Pruning decision trees and lists
Permanent link to Research Commons versionhttps://hdl.handle.net/10289/14883
Machine learning algorithms are techniques that automatically build models describing the structure at the heart of a set of data. Ideally, such models can be used to predict properties of future data points and people can use them to analyze the domain from which the data originates. Decision trees and lists are potentially powerful predictors and embody an explicit representation of the structure in a dataset. Their accuracy and comprehensibility depends on how concisely the learning algorithm can summarize this structure. The final model should not incorporate spurious effects-patterns that are not genuine features of the underlying domain. Given an efficient mechanism for determining when a particular effect is due to chance alone, non-predictive parts of a model can be eliminated or “pruned.” Pruning mechanisms require a sensitive instrument that uses the data to detect whether there is a genuine relationship between the components of a model and the domain. Statistical significance tests are theoretically well-founded tools for doing exactly that. This thesis presents pruning algorithms for decision trees and lists that are based on significance tests. We explain why pruning is often necessary to obtain small and accurate models and show that the performance of standard pruning algorithms can be improved by taking the statistical significance of observations into account. We compare the effect of parametric and non-parametric tests, analyze why current pruning algorithms for decision lists often prune too aggressively, and review related work-in particular existing approaches that use significance tests in the context of pruning. The main outcome of this investigation is a set of simple pruning algorithms that should prove useful in practical data mining applications.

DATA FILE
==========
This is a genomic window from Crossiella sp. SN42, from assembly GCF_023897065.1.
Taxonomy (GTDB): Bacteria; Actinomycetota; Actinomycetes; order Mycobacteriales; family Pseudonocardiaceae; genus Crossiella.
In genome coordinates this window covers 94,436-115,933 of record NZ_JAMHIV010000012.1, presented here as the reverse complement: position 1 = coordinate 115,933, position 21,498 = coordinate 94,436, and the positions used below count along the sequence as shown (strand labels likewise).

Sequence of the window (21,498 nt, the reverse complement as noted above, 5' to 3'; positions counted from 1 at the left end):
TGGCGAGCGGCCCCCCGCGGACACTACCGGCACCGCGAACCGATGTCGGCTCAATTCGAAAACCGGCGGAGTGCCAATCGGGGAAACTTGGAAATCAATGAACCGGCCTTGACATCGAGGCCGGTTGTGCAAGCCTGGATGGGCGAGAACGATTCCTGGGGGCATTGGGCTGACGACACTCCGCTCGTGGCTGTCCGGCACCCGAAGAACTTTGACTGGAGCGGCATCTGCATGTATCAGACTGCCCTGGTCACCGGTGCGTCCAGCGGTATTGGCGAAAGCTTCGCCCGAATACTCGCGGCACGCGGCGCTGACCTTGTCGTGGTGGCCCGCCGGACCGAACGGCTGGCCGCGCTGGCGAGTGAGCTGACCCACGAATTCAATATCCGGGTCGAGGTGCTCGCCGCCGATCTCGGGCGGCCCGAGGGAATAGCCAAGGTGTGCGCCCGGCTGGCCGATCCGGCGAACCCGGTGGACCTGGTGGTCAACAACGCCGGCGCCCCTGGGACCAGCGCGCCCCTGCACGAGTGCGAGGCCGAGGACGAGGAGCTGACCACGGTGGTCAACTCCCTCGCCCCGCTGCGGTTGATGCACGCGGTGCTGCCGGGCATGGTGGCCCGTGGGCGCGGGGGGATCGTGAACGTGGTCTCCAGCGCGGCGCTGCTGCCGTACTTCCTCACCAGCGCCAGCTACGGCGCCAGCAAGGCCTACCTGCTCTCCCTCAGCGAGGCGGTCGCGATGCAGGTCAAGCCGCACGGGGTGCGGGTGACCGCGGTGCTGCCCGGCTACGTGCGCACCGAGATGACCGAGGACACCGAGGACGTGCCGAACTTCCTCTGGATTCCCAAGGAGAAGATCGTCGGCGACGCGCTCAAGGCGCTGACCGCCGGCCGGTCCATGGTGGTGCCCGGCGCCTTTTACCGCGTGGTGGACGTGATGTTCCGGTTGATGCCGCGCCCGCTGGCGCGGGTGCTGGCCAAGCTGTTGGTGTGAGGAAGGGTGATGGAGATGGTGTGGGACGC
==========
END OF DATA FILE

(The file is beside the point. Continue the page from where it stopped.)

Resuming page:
The University of Waikato
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